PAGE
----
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Acute Lacunar Stroke in Association With Angiogram-Negative Subarachnoid Hemorrhage

Mechanistic Implications of Two Cases
Originally published 1995;26:891–895


    Background and Purpose Although there is much speculation regarding the source of bleeding in patients with subarachnoid hemorrhage when no angiographic abnormality is found, little direct evidence has been obtained to document a cause. We report two cases of stroke in the distribution of a perforating or lenticulostriate artery occurring at the time of angiogram-negative subarachnoid hemorrhage.

    Case Descriptions A 68- and a 60-year-old man each presented with acute onset of headache and meningismus. Computed tomography (CT) revealed subarachnoid hemorrhage in a perimesencephalic pattern and in the left sylvian fissure, respectively. In both instances, immediate CT revealed evidence of an early infarction in the distribution of a perforating artery originating at the site of the subarachnoid blood. Both of these strokes were demonstrated to be acute by evolution on serial imaging studies. No source for the subarachnoid blood could be found in either patient in cerebral angiograms repeated at 2 weeks.

    Conclusions These observations suggest that in some cases of angiogram-negative subarachnoid hemorrhage the source of blood may be a small artery that is obliterated at the time of hemorrhage. This observation provides an explanation for the low rate of rehemorrhage among patients with angiogram-negative subarachnoid hemorrhage.

    A number of etiologies have been proposed for subarachnoid hemorrhage (SAH) from a source that is occult to angiography and magnetic resonance imaging. These include undetected aneurysms,12345678 ruptured microaneurysms on major intracranial arteries,89 hemorrhage from a vein or capillaries,1011 or rupture of a small artery.12 Angiographically occult aneurysms and microaneurysms have been shown to be the source of hemorrhage by exploration in some cases.456789 Conversely, exploration of other angiogram-negative patients, particularly those with a perimesencephalic pattern of blood on the initial computed tomography (CT), has not revealed the source of hemorrhage.5811 Patients with a perimesencephalic distribution of blood have a particularly low rate of rehemorrhage.101314151617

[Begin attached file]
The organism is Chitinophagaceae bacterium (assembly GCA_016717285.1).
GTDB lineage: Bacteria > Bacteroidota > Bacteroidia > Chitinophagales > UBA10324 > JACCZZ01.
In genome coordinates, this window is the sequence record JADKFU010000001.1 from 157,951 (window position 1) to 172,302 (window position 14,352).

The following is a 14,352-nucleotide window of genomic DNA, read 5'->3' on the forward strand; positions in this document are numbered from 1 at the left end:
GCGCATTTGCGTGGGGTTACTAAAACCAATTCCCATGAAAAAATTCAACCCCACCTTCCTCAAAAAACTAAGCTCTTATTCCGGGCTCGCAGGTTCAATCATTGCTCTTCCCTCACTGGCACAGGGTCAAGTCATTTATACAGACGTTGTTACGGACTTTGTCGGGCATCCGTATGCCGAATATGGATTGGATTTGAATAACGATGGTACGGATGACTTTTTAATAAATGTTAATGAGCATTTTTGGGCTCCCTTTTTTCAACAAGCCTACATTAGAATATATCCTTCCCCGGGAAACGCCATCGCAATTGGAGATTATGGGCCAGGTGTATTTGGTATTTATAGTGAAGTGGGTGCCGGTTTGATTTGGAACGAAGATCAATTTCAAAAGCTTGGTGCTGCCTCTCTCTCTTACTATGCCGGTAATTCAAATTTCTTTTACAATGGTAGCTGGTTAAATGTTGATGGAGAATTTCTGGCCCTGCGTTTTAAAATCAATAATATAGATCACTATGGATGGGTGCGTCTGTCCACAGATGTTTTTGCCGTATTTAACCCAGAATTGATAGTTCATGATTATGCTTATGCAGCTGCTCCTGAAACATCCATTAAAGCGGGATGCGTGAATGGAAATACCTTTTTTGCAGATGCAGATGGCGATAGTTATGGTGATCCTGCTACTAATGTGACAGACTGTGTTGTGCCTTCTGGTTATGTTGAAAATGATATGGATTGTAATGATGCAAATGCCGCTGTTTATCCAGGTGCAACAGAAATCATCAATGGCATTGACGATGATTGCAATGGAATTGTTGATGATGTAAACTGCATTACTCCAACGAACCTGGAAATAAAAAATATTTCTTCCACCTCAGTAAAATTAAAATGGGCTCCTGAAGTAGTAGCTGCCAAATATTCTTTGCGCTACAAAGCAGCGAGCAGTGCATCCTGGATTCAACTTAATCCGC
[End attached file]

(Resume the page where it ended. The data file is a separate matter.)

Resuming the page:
For a single instance in which a patient died suddenly in the setting of anticoagulation, the source of SAH was shown to be rupture of a 0.15-mm-diameter branch of the basilar artery.12 This has lead to the proposal that some instances of radiographically occult SAH represent rupture and subsequent thrombosis of a small perforating or lenticulostriate artery. Although an acute lacunar infarct would be expected to occur at the time of SAH in such cases, this has not been previously reported. We describe two patients—one of whom had a perimesencephalic pattern of blood on initial CT—who developed acute lacunar infarction in a distribution consistent with a perforating or lenticulostriate artery. This same artery is postulated to be the source of the SAH.

    Case Reports

    Patient 1

    A 68-year-old right-handed man experienced acute onset of severe headache while watching television. This was followed by mild nausea. He had a history of hypertension and coronary artery disease that had required bypass grafting 3 years previously.


    Physical examination several hours after the onset of symptoms revealed no abnormalities other than moderate meningismus and an initial blood pressure of 186/92. CT demonstrated perimesencephalic SAH with some layering of blood along the tentorium (Fig 1A). There was an indistinct region of hypodensity less than 1 cm in diameter apparent in the left putamen (Fig 1B). Four-vessel cerebral angiography revealed no potential source of hemorrhage (Fig 2). Occlusion of the right external carotid artery and intracranial atheromatous disease most prominent in the siphon of the right internal carotid artery were observed. There was no vasospasm.

    Post-SAH Course

    CTs obtained 2 and 14 days after the hemorrhage demonstrated evolution of the lacunar infarct in the inferior left putamen (Fig 1C and 1D, respectively). A second angiogram obtained at 14 days revealed no source of hemorrhage but was followed by infarction in the distribution of the right posterior inferior cerebellar artery. This resulted in a lateral-medullary syndrome with intractable hiccups, right vocal cord paralysis, right lower facial palsy, right upper extremity dysmetria and weakness (manifested as pronator drift), bilateral ptosis, and miosis greater on the left than the right side. Heparin anticoagulation was followed by conversion to warfarin treatment. Magnetic resonance imaging at that time revealed no source for the patient’s SAH.

    The patient returned to his neurological baseline over the next several weeks. He remains well 8 months after his SAH.

    Patient 2